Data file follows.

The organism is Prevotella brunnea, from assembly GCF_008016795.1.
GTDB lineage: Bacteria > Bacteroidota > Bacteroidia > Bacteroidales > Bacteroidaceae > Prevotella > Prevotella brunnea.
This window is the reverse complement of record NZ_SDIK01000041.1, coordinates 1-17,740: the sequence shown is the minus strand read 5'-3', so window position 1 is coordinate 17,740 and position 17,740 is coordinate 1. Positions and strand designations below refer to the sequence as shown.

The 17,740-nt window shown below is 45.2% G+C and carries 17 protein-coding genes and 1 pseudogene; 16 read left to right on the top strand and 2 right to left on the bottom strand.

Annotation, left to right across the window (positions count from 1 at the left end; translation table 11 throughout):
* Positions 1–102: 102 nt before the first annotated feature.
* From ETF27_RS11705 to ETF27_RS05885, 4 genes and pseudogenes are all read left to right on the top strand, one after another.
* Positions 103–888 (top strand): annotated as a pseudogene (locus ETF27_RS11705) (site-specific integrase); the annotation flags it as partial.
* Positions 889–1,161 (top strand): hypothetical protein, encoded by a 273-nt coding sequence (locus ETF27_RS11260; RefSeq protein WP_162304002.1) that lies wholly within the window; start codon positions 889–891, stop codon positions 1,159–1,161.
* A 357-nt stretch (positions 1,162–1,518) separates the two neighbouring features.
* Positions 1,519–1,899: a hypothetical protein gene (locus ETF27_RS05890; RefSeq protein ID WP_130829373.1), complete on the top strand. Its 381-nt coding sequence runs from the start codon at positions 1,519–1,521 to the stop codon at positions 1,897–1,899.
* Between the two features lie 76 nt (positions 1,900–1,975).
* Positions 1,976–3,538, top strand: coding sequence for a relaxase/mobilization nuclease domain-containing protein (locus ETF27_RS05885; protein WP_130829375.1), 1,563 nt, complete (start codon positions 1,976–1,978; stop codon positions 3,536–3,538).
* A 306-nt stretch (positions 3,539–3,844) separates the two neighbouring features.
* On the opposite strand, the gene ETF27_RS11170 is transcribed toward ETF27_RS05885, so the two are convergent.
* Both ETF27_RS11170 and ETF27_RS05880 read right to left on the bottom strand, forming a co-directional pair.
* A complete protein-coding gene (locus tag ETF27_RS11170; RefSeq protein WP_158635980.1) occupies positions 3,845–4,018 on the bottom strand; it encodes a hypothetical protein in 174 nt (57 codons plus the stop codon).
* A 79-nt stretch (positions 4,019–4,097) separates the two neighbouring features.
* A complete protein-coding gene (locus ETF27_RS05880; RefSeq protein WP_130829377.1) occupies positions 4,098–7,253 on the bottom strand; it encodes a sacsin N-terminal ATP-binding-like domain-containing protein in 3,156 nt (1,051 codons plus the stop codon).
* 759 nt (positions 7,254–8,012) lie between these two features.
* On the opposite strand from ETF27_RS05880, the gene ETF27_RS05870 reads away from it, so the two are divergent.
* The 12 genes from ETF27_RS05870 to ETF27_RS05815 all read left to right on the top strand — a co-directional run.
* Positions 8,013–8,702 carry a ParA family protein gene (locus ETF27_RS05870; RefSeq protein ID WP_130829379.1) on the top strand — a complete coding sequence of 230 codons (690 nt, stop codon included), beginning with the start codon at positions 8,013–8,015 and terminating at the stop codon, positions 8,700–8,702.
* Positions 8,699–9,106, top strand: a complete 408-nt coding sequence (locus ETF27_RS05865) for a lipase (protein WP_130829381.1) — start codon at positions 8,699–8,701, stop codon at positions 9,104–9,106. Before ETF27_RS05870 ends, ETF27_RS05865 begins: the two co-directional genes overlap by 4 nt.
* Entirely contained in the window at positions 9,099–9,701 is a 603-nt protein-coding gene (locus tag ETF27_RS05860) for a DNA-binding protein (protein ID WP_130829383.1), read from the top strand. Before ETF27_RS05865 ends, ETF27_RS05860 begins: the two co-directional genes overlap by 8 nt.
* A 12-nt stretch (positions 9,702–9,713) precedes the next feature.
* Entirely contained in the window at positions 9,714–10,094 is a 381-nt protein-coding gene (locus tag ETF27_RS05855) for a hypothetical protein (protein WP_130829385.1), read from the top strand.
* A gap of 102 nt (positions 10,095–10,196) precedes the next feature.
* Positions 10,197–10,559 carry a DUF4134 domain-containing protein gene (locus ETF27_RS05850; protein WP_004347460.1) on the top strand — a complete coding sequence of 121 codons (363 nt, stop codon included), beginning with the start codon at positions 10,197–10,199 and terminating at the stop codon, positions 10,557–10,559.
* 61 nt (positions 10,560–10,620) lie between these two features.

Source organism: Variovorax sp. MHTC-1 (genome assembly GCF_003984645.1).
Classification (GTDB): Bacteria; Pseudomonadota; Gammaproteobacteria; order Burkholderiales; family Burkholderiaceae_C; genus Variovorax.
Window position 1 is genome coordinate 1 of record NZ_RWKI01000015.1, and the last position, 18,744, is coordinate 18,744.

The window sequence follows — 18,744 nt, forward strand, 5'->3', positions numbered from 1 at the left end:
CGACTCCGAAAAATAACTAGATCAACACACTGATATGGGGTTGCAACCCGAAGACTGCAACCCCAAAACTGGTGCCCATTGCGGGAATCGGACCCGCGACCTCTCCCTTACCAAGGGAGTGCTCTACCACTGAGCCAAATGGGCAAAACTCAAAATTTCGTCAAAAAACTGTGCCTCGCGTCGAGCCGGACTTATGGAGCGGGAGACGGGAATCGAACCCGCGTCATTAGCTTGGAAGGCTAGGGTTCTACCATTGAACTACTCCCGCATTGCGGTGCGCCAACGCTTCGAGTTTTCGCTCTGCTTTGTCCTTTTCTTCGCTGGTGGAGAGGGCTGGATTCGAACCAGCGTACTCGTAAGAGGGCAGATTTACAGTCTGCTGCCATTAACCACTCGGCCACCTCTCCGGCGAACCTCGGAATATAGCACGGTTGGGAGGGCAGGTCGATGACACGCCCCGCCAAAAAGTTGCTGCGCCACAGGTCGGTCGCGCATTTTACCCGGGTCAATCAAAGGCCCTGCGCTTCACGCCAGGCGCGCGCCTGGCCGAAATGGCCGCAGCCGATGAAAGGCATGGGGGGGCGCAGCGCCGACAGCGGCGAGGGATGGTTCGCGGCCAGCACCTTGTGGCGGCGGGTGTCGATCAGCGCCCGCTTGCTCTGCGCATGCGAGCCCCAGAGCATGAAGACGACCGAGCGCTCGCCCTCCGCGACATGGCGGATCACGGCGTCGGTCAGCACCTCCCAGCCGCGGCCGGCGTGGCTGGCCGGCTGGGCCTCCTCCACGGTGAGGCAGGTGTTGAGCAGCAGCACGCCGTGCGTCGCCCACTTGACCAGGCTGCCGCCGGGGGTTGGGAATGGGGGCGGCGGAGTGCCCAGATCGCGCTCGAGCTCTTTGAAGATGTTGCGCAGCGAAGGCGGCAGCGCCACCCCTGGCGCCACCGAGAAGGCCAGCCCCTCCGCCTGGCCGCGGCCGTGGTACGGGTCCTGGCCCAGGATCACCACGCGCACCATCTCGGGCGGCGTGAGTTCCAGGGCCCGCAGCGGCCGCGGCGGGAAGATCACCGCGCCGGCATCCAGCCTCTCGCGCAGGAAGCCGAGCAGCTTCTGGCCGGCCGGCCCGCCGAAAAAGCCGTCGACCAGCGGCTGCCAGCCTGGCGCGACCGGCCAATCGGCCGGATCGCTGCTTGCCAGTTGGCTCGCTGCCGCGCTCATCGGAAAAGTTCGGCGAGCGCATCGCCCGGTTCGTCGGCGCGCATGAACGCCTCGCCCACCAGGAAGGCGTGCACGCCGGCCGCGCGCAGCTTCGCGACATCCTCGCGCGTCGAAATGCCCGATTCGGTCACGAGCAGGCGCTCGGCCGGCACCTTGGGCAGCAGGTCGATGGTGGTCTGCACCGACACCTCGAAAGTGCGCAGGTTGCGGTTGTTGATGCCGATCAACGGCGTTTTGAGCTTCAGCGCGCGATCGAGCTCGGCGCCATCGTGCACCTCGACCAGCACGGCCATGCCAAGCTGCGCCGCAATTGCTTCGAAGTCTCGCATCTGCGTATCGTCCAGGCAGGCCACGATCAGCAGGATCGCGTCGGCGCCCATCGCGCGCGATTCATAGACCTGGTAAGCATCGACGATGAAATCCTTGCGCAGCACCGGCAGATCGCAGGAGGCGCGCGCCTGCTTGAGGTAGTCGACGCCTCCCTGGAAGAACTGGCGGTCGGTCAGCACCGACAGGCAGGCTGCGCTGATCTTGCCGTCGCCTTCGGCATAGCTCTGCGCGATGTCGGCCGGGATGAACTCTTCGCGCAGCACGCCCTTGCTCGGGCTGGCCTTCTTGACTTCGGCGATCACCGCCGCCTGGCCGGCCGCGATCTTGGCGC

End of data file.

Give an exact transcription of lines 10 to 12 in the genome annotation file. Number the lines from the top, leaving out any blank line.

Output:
* A 357-nt stretch (positions 1,162–1,518) separates the two neighbouring features.
* Positions 1,519–1,899: a hypothetical protein gene (locus ETF27_RS05890; RefSeq protein ID WP_130829373.1), complete on the top strand. Its 381-nt coding sequence runs from the start codon at positions 1,519–1,521 to the stop codon at positions 1,897–1,899.
* Between the two features lie 76 nt (positions 1,900–1,975).